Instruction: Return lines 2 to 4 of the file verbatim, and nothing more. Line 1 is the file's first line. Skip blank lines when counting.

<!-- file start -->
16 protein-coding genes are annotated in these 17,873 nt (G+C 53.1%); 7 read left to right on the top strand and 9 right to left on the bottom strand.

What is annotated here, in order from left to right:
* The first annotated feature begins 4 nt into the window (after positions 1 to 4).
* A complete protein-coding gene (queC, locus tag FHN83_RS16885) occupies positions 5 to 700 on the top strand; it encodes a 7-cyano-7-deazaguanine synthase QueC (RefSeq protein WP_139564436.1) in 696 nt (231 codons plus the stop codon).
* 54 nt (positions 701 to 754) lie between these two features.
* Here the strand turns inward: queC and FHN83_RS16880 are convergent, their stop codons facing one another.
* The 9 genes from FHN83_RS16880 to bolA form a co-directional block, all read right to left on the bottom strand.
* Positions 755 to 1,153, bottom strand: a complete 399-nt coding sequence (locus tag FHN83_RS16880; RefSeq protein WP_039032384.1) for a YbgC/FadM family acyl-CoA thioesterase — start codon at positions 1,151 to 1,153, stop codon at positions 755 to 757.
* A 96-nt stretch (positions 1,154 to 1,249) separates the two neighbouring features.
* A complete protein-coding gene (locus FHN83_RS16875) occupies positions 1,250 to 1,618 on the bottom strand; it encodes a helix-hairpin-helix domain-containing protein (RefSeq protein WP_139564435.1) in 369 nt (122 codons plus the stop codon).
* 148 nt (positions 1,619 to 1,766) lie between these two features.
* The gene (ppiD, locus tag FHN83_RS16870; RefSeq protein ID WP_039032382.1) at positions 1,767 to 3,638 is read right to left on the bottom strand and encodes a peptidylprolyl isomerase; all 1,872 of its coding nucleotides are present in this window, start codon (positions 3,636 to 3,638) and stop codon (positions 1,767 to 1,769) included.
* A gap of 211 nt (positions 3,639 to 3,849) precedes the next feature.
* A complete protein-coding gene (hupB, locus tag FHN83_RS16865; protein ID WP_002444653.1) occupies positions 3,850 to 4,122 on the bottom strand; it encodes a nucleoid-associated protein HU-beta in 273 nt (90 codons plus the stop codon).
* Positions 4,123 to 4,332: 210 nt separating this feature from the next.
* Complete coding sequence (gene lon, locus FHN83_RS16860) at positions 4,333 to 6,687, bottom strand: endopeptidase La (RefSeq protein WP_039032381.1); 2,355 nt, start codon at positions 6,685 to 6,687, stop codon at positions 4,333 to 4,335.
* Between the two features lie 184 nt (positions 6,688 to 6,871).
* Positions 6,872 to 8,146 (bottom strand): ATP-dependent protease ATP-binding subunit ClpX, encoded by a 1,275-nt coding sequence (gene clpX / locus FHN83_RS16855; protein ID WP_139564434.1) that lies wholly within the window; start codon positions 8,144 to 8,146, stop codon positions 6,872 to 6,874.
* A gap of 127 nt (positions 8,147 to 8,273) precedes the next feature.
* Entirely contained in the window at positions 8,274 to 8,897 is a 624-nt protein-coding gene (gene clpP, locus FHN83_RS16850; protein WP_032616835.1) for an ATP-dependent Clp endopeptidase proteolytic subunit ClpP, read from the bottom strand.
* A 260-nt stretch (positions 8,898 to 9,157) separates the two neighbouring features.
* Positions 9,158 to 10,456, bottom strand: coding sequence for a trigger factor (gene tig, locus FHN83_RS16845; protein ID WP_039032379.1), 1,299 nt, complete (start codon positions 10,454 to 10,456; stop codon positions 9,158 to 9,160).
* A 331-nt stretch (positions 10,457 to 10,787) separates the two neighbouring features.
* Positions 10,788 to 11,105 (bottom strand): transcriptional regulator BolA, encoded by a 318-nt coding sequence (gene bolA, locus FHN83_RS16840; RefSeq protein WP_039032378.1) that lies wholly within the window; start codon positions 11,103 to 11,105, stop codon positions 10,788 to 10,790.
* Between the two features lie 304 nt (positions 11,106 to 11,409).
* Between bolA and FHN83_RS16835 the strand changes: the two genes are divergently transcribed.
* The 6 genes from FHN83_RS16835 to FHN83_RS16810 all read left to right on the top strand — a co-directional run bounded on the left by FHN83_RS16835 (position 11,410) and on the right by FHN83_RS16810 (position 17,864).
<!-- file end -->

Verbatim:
What is annotated here, in order from left to right:
* The first annotated feature begins 4 nt into the window (after positions 1 to 4).
* A complete protein-coding gene (queC, locus tag FHN83_RS16885) occupies positions 5 to 700 on the top strand; it encodes a 7-cyano-7-deazaguanine synthase QueC (RefSeq protein WP_139564436.1) in 696 nt (231 codons plus the stop codon).